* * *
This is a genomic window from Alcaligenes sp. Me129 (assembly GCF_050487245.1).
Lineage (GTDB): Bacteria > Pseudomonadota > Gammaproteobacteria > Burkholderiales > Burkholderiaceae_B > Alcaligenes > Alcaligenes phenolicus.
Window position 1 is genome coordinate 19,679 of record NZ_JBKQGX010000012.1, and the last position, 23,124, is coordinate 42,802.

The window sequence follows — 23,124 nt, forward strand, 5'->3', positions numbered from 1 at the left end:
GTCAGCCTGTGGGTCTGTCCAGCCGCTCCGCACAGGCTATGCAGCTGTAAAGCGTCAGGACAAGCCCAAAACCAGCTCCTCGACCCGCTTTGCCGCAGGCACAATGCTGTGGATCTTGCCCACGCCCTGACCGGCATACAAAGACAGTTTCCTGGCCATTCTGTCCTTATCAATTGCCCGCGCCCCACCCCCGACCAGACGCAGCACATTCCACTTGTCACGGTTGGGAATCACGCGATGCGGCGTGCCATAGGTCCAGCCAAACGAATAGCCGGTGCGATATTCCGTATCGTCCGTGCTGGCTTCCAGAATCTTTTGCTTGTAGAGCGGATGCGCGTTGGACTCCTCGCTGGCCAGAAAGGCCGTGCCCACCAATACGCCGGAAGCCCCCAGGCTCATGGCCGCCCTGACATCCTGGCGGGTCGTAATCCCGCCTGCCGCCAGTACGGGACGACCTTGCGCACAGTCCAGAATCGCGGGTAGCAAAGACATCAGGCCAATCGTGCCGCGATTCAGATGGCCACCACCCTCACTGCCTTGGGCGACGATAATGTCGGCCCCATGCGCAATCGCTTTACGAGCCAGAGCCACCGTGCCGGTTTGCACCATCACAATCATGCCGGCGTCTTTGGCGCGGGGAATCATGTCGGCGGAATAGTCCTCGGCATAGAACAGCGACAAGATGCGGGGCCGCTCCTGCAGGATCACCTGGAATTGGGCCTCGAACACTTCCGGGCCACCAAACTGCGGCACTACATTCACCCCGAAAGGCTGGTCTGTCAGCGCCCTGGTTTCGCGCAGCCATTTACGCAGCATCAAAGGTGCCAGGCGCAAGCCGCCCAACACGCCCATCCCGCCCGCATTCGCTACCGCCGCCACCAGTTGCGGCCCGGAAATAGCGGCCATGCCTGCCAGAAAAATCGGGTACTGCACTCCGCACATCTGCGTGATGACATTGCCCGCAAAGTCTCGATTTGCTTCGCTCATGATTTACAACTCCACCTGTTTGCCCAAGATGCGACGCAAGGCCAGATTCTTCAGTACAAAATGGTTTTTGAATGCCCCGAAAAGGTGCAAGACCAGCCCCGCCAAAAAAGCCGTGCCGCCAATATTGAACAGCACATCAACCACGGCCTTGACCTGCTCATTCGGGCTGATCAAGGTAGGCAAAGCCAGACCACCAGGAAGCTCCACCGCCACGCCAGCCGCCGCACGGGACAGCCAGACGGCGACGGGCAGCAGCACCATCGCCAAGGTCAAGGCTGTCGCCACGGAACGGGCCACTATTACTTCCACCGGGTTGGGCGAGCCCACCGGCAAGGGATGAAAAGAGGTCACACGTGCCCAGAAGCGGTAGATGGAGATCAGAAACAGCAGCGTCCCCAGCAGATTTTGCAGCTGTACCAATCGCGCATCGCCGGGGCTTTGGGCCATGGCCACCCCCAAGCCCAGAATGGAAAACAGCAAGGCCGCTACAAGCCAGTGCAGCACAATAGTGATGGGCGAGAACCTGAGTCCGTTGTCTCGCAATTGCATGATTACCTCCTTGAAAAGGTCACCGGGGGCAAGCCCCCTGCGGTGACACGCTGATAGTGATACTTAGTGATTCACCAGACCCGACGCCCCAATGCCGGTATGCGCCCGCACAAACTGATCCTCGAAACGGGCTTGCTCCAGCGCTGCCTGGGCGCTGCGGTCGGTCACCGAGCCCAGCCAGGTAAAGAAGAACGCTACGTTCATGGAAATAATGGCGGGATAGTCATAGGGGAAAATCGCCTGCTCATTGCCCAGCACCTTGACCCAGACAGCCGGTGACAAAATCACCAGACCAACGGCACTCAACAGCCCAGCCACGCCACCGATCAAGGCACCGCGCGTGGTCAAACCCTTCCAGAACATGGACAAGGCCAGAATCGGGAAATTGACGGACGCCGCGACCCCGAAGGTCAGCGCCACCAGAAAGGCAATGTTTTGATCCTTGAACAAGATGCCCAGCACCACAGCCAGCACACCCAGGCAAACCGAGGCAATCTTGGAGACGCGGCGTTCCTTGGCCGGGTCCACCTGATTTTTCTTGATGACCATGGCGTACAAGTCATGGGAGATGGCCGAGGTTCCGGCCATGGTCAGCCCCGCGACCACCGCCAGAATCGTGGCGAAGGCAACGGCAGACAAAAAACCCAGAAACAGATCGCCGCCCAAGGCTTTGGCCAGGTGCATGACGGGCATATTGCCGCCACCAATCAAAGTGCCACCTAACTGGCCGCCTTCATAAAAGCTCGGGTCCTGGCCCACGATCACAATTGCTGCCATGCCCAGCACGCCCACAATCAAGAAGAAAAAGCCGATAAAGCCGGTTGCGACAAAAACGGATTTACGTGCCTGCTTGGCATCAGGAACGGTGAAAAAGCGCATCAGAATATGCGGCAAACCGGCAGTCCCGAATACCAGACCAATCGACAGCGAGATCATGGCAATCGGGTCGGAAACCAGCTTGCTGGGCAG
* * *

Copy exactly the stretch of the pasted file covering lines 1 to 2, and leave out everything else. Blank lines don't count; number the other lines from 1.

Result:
This is a genomic window from Alcaligenes sp. Me129 (assembly GCF_050487245.1).
Lineage (GTDB): Bacteria > Pseudomonadota > Gammaproteobacteria > Burkholderiales > Burkholderiaceae_B > Alcaligenes > Alcaligenes phenolicus.